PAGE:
Oddly enough, two plays in St. Louis long after Warner left the Rams jump-started his revival, and then foreshadowed his retirement. In Game 5 of the 2007 season, a sack by Will Witherspoon ended Matt Leinart's season with a broken clavicle. That put Warner back in the starting lineup, wearing a glove on his throwing hand. The glove helped Warner's grip, something he had struggled with because of a chronic thumb problem from the Arena League days.

    In Game 10 of the '09 season, a hit by blitzing Oshiomogho Atogwe knocked Warner out of the game — and the following game as well — with a concussion.

    "The hit in St. Louis, I think was part of the (retirement) process," said Warner, who began to strongly consider retirement from midseason on.

    Warner now plans to concentrate on his family. He will keep his charitable foundation going, perhaps do some speaking, writing, ministry work. Maybe some football analyst work on TV or radio.

    And if all goes well, five years hence, he'll be inducted into the Pro Football Hall of Fame in Canton, Ohio.

    "If he's not in the Hall of Fame, they're going to have to take some guys that are in there out," Vermeil said. "Because he's got (quarterback) numbers that are better than everybody there except Steve Young."

  • #2
    Re: Kurt Warner Ends His Storybook Career

    man, this never gets old....

    GO RAMS!!


    • #3
      Re: Kurt Warner Ends His Storybook Career

      Originally posted by ramsanddodgers View Post
      man, this never gets old....
      +1 never knew Warners retirement would be this big! Other than with rams fans that is.


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      • HornIt
        Balzer: Some Parts on Warner Story Not Generally Known
        by HornIt
        Some Parts on Warner Story Not Generally Known
        By Howard Balzer Tuesday, January 27, 2009

        The improbable tale of the guy who went from a bagger in a grocery store to Super Bowl MVP, disappeared from view and reemerged in the Super Bowl again, has its roots in the confidence of former Rams coach Dick Vermeil, who overruled his offensive coordinator to keep Warner on the roster in 1998.

        It is one of the rarely told stories of how Warner even earned a job in Vermeil's second season as the Rams' coach.

        Vermeil was hired by the Rams in 1997, and brought Jerry Rhome with him as offensive coordinator. As most coaches do, they have players they like to bring with them to new stops on the coaching trail. So it was that Rhome suggested the Rams sign lefthanded quarterback Will Furrer to compete for the No. 3 job on the roster.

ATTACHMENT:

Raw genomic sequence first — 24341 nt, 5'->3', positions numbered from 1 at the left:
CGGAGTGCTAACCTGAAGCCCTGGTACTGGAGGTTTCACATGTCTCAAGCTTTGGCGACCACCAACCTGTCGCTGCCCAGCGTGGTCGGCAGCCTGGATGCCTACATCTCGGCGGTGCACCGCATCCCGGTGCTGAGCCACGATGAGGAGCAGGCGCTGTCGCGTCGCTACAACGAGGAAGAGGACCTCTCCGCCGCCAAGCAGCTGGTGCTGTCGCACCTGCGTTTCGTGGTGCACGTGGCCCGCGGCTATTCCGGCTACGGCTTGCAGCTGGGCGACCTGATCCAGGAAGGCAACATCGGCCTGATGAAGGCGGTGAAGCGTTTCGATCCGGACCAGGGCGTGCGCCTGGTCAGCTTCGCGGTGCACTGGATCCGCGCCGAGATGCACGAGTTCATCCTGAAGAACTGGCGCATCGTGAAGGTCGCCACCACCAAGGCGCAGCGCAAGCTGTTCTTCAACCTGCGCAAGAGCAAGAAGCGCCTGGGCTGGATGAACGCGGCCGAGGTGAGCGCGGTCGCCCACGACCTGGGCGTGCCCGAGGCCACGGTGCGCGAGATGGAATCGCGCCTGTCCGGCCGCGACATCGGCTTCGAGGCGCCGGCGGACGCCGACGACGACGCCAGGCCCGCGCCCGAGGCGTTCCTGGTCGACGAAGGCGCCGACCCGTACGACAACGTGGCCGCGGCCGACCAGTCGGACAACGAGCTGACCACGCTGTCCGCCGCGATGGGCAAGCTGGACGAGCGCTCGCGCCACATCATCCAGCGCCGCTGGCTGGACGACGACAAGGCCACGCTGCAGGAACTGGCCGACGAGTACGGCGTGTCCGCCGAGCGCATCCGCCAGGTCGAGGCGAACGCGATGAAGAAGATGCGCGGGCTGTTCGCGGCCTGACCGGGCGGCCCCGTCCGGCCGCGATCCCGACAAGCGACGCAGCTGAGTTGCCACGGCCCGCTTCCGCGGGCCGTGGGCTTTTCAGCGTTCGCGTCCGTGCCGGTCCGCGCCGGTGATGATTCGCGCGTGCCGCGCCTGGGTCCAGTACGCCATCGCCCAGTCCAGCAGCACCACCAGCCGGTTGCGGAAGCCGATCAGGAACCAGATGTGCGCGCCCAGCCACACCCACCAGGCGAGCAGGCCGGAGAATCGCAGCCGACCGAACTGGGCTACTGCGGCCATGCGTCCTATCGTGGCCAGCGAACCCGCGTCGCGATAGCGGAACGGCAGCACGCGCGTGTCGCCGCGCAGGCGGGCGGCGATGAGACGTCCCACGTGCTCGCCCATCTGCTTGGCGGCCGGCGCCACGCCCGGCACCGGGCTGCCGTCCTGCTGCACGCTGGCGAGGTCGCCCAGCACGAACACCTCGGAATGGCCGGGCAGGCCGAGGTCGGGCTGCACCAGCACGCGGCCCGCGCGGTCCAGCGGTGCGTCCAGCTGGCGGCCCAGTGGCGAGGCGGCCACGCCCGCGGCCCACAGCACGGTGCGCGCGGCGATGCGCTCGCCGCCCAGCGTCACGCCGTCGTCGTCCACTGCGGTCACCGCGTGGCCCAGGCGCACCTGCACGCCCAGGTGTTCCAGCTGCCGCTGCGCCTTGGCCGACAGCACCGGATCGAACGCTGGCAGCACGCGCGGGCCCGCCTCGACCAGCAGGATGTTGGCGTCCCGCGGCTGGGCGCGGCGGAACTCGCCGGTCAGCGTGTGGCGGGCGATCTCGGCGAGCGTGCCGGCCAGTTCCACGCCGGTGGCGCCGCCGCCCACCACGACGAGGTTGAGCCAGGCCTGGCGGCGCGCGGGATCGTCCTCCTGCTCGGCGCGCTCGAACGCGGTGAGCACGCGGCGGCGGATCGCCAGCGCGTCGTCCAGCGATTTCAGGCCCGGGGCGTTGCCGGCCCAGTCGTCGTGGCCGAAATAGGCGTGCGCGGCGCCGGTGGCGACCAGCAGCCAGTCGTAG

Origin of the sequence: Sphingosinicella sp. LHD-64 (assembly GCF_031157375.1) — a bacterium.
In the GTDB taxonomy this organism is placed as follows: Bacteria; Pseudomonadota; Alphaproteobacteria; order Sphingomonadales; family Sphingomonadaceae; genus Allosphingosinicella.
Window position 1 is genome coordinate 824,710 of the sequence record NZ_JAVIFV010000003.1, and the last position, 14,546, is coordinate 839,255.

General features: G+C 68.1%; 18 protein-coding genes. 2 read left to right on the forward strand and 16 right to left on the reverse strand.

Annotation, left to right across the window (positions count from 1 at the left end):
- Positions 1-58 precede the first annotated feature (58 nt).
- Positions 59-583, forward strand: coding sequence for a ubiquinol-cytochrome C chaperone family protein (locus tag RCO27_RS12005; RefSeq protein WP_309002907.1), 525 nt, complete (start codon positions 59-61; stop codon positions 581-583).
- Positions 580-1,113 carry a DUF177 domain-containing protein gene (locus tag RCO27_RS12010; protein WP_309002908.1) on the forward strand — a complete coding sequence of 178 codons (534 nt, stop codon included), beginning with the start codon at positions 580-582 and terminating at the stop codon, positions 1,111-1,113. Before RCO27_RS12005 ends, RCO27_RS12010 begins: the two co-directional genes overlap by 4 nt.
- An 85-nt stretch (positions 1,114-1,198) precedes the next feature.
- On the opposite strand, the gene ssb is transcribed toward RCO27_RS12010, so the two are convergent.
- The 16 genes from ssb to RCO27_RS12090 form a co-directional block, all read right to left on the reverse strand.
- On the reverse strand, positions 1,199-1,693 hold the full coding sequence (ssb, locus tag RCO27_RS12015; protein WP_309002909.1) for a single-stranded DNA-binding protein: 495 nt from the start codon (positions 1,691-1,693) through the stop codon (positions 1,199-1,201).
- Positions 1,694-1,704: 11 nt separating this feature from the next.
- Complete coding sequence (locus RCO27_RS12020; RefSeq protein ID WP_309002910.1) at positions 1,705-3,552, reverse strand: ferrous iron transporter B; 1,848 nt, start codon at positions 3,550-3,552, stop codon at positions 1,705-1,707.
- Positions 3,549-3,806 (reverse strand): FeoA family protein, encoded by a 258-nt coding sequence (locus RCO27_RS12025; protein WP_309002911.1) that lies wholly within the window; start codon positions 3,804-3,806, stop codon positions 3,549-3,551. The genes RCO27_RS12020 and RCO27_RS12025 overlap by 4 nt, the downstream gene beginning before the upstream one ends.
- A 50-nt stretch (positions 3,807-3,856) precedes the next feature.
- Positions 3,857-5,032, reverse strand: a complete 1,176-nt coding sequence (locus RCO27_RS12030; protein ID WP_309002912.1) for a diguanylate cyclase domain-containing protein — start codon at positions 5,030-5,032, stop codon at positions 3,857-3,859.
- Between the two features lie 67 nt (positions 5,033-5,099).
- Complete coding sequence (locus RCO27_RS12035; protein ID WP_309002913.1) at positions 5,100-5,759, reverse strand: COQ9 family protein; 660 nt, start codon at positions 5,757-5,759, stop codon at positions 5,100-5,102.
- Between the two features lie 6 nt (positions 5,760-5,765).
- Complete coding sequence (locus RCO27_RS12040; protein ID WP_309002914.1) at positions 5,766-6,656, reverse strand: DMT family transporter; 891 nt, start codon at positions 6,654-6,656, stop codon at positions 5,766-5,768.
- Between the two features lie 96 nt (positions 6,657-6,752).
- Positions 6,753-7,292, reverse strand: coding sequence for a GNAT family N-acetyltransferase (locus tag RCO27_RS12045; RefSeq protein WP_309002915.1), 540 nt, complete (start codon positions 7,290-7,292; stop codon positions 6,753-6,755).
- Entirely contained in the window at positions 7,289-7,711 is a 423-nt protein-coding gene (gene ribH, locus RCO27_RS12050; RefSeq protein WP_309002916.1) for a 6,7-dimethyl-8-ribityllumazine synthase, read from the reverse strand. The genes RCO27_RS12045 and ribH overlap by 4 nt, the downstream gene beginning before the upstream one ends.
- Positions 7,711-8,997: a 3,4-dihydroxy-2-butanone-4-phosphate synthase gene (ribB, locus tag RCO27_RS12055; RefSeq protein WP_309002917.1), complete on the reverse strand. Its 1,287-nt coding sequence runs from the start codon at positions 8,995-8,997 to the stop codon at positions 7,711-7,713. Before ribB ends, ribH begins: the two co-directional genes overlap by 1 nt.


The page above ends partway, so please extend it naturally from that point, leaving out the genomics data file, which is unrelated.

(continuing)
Furrer played well in a pre-season game against Dallas, and beat out Jamie Martin for the job. It's interesting to note that Martin was still in the league in 2008, while Furrer has been long gone.

        The following year is where this story grows intriguing. Rhome wasn't even present for a December tryout in 1997 for Warner, who had been excelling for the Arena Football League's Iowa Barnstormers.

        Al Lugenbill, head coach of the Amsterdam Admirals in the NFL's Europe league, wanted Warner for his team. But he needed an NFL team to sign him and allocate him. Other teams had varying degrees of interest, but it was the Rams that signed him a few days after Christmas because personnel director Charley Armey liked what he had seen.

        Warner went overseas and won the job in a close competition with Jake Delhomme, then with the New Orleans Saints. When he arrived for Rams training camp in July, he was competing with ... drum roll, please, ... Will Furrer. Warner showed some moxie and Vermeil recalled liking what he had seen. But there was the Rhome factor to overcome.

        As camp ended, Rhome pushed for Furrer to get the job again. But Vermeil wasn't convinced this time. He had the backing of other assistants, including Mike White, and the choice was made to cut Furrer and keep Warner.

        Where would Warner would be today had that decision not been made? No one can really say. But it seems obvious Warner wouldn't be where is today.

        The Rams were a bad football team in 1998. They were 4-12, and there were those that believed the game had passed Vermeil by. Because of injuries to Tony Banks and Steve Bono, Warner played in the season finale against San Francisco and was a non-descript 4-for-11 for 39 yards.

        Immediately after the season ended, Rhome was fired and Mike Martz was hired as offensive coordinator. So little did Martz know of Warner that when the quarterback went to Martz's office to introduce himself,...
        -01-27-2009, 07:50 PM
      • RamWraith
        Warner article--sure to drum up a debate. Interesting read
        by RamWraith
        Just like with Rams and Giants, Warner out to prove critics wrong
        By Darren Urban, Tribune

        The resumé is too long for the story to begin where it once did. Kurt Warner knows that.
        His past is decorated with two MVP awards, three Pro Bowls, two Super Bowl appearances and a St. Louis fan base that still follows him two stops later.

        Warner is no longer the nobody who took over at quarterback for the Rams in 1999, but in some ways, he is starting over.

        He has more doubters than believers, which is where he stood that day St. Louis coach Dick Vermeil made him the starter after Trent Green's season-ending knee injury almost six years ago.